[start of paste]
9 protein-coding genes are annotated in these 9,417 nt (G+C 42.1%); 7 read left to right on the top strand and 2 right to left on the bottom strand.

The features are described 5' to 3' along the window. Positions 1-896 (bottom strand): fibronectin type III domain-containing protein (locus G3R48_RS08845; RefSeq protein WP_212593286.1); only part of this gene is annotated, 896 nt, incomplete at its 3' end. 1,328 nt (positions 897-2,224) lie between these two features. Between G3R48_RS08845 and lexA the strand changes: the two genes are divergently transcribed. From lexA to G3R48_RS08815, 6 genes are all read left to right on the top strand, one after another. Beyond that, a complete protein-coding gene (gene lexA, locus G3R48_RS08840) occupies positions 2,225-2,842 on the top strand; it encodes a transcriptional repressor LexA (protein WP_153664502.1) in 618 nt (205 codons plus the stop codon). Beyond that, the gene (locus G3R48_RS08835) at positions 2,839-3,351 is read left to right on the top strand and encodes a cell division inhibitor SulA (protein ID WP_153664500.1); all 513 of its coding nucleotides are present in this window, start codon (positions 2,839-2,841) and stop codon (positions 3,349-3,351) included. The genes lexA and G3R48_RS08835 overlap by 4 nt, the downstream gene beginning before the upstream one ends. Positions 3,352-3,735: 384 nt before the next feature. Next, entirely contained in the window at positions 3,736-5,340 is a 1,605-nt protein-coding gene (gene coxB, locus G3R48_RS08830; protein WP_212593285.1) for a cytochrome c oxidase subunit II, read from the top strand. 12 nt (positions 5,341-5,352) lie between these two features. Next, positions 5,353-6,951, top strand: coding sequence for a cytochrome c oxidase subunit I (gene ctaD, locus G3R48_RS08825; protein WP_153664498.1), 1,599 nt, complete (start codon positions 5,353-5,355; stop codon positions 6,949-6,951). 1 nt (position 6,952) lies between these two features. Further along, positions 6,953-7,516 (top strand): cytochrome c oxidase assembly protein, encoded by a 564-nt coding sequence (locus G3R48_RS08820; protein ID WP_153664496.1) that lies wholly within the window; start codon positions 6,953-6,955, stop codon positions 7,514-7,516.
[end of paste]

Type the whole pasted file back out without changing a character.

9 protein-coding genes are annotated in these 9,417 nt (G+C 42.1%); 7 read left to right on the top strand and 2 right to left on the bottom strand.

The features are described 5' to 3' along the window. Positions 1-896 (bottom strand): fibronectin type III domain-containing protein (locus G3R48_RS08845; RefSeq protein WP_212593286.1); only part of this gene is annotated, 896 nt, incomplete at its 3' end. 1,328 nt (positions 897-2,224) lie between these two features. Between G3R48_RS08845 and lexA the strand changes: the two genes are divergently transcribed. From lexA to G3R48_RS08815, 6 genes are all read left to right on the top strand, one after another. Beyond that, a complete protein-coding gene (gene lexA, locus G3R48_RS08840) occupies positions 2,225-2,842 on the top strand; it encodes a transcriptional repressor LexA (protein WP_153664502.1) in 618 nt (205 codons plus the stop codon). Beyond that, the gene (locus G3R48_RS08835) at positions 2,839-3,351 is read left to right on the top strand and encodes a cell division inhibitor SulA (protein ID WP_153664500.1); all 513 of its coding nucleotides are present in this window, start codon (positions 2,839-2,841) and stop codon (positions 3,349-3,351) included. The genes lexA and G3R48_RS08835 overlap by 4 nt, the downstream gene beginning before the upstream one ends. Positions 3,352-3,735: 384 nt before the next feature. Next, entirely contained in the window at positions 3,736-5,340 is a 1,605-nt protein-coding gene (gene coxB, locus G3R48_RS08830; protein WP_212593285.1) for a cytochrome c oxidase subunit II, read from the top strand. 12 nt (positions 5,341-5,352) lie between these two features. Next, positions 5,353-6,951, top strand: coding sequence for a cytochrome c oxidase subunit I (gene ctaD, locus G3R48_RS08825; protein WP_153664498.1), 1,599 nt, complete (start codon positions 5,353-5,355; stop codon positions 6,949-6,951). 1 nt (position 6,952) lies between these two features. Further along, positions 6,953-7,516 (top strand): cytochrome c oxidase assembly protein, encoded by a 564-nt coding sequence (locus G3R48_RS08820; protein ID WP_153664496.1) that lies wholly within the window; start codon positions 6,953-6,955, stop codon positions 7,514-7,516.